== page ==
The warm weather is here, it is time to get outside and enjoy nature. Americans have
been doing so more than ever, a reaction, no doubt, to Covid cocooning. So, while we are out there taking a bite of nature, be careful because this time of year nature can bite back in the form of annoying mosquitoes and ticks.
Unfortunately, these pests can be more than just an annoyance as they may be carrying a wide range of dangerous disease pathogens. Mosquitoes can be vectors for West Nile Disease and Eastern Equine Encephalitis. Ticks commonly carry Lyme Disease or Rocky Mountain Spotted Fever. There is a long list of additional pathogens these pests can spread. Whether romping along the trail or enjoying a backyard barbecue it is wise for outdoor adventurers to take precautions for self-protection.
Mosquitoes & Ticks 101
Ticks and mosquitoes are mini vampires that survive by feeding on the blood of their hosts. They can sometimes carry disease pathogens in their saliva and digestive systems which may result in transmission of the disease while they feed. For mosquito’s transmission can occur rapidly as the pathogen is in saliva that is exchanged soon after the bite occurs. For example, only one in 600 mosquitoes carry West Nile (the highest reported infectious disease spread by mosquitoes in the U.S.) and only one in 300 bites from infected mosquitoes results in transmission.
Ticks carry pathogens in their stomachs which requires 24 to 48 hours to be transmitted to their hosts. Fortunately, disease transmission from mosquitoes in the U.S. is relatively uncommon. For ticks it is a different story. The CDC reported more than 30,000 cases of Lyme Disease last year and believes the actual number of cases could be ten times higher. There was an uptick (pun intended) in reported cases last year with the highest concentration of cases in the Northeast and Great Lakes regions. The rise in cases can be attributed to more people enjoying the outdoors and also to our changing climate. Populations of both pests have been rising largely due to the prevailing warm and moist conditions under which ticks and mosquitoes thrive.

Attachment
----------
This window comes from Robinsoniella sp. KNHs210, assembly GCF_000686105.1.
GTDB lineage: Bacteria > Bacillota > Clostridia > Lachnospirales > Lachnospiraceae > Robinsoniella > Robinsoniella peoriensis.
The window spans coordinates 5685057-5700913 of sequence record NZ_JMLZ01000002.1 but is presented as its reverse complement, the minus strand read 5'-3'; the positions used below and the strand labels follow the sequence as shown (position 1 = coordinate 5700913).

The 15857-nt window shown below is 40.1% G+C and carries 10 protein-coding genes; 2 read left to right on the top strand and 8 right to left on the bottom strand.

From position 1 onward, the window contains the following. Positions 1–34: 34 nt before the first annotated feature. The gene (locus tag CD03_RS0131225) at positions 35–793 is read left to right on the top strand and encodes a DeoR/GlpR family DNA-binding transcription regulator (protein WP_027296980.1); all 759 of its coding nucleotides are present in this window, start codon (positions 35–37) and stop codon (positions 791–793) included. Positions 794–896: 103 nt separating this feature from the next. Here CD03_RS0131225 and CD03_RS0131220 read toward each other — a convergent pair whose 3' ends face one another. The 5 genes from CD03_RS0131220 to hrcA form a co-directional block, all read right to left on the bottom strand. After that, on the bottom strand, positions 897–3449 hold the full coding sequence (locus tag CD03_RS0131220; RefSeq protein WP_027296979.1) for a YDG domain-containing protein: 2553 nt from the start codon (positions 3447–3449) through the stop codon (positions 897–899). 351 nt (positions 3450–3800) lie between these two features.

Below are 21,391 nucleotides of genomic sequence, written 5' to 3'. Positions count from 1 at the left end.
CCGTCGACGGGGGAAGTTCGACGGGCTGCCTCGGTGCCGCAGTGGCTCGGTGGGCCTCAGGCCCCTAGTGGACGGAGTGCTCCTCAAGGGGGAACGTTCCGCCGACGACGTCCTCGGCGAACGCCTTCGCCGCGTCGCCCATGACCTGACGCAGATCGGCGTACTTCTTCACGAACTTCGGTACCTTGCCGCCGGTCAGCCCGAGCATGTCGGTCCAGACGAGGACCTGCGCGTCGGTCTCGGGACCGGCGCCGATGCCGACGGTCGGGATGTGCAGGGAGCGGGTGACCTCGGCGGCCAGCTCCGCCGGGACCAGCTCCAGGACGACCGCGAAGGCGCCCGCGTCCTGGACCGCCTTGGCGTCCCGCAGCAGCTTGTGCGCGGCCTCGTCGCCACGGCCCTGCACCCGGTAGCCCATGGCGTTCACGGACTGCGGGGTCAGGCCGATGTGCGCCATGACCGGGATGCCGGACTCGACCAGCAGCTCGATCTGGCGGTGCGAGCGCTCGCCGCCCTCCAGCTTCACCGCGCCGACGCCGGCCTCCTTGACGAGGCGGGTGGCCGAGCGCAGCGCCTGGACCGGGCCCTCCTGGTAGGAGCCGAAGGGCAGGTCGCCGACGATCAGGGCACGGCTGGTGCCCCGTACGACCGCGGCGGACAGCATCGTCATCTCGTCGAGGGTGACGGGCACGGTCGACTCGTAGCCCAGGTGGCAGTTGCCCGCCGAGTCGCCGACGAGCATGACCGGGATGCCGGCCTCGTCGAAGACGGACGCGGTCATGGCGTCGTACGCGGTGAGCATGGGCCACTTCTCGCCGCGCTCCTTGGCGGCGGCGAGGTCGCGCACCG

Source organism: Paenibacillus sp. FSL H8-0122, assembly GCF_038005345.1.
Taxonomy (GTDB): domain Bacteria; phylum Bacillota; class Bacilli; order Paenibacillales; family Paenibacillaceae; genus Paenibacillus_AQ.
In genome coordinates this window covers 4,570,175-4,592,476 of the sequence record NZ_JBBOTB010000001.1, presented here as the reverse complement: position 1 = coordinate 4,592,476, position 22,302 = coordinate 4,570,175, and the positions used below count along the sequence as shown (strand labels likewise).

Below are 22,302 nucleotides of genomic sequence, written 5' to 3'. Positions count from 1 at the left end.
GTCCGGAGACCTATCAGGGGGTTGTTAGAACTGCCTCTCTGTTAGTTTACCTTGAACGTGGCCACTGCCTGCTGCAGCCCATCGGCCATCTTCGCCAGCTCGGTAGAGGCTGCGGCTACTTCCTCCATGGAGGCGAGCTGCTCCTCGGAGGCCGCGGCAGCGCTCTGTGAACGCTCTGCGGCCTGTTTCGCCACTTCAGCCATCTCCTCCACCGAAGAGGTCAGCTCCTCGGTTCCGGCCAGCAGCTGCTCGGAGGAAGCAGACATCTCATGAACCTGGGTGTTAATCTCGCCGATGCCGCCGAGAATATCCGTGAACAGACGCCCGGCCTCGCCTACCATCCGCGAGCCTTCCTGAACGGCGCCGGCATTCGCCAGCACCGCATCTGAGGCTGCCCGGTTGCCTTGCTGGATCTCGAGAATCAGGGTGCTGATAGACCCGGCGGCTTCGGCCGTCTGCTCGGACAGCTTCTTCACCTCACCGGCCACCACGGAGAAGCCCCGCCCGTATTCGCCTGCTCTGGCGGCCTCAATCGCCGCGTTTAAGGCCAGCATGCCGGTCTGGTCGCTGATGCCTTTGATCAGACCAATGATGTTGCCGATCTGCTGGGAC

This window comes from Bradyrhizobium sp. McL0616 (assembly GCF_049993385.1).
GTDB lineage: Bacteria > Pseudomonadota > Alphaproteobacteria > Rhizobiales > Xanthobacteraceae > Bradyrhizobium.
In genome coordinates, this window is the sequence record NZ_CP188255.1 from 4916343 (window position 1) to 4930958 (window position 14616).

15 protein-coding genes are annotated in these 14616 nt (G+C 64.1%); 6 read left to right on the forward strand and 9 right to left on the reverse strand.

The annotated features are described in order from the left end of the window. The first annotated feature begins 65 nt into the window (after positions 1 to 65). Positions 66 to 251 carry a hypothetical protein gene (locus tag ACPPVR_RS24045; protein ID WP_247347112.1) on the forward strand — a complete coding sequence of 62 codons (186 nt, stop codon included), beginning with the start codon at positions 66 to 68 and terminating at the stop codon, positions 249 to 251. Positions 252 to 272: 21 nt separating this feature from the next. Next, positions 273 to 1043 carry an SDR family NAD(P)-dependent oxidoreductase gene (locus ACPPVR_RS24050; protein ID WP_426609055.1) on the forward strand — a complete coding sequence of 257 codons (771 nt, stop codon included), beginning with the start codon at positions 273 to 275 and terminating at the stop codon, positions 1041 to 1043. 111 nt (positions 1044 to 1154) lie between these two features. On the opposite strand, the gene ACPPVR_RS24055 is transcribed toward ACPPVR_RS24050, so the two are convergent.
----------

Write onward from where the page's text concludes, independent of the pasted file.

For outdoor adventuring it is common sense to take precautions for self-protection. This can include everything from protective clothing and use of repellents to careful body inspection for ticks when the day is done. Homeowners have a number of control options to enhance the safety of their outdoor areas. As spring and early summer are high activity periods for both pests, now is the time to take action.
The most effective way to control ticks and mosquitoes is with spray applications targeting these specific pests. There are two application methods available, backpack mist blowers and hydraulic sprayers. For mosquitoes, mist blowers are very effective. They use small amounts of concentrated material to gain control. During the day mosquitoes hang out on the undersides of low foliage and understory growth. The mist readily contacts with mosquitoes to achieve control.
For ticks it is again a different story. They go through three life stages, feeding one time at each stage. In the larva stage, their hosts are almost exclusively ground dwellers such as mice. As nymphs and adults, they often attach to larger hosts (such as deer or humans) by a method called ‘questing’. The tick will climb onto a shrub or grass blade and suspend its front legs seeking to attach itself to a passing host. They do not jump or fly (although, the Lone Star tick can move surprisingly fast). While questing ticks are vulnerable to control from mist blowers. However, ticks are otherwise found in debris or similar protected environments. Hydraulic sprayers, which apply low concentrate material at high volume, are far more effective for controlling ticks that are not in a questing position.
There are many products that can control mosquitoes and ticks. The latest technology comes from a product called Proflex. Proflex has a combination chemistry that includes three modes of action, a chitin inhibitor that prevents exoskeleton formation, a hormone disruptor that prevents maturation and an adulticide. Additionally, the ingredients are microencapsulated to provide extended control for up to 90 days.
Many homeowners today prefer to use organic control methods. The good news is that Cedar Oil does provide effective control for both mosquitoes and ticks. Cedar Oil also offers multiple modes of action including acting as a repellent to provide extended protection. Synthetic materials do have greater effective initial knockdown of these pests. The repellent action of Cedar Oil offers an effective tool in the arsenal. A recommended program for providing the best of both for safety conscious consumers could begin with an application of Proflex and use the Cedar Oil for follow-up applications to extend protection.
Summer is the best time to get outside in shorts and tee shirts. With a mind toward proper protections, there is no reason not to jump into the fun.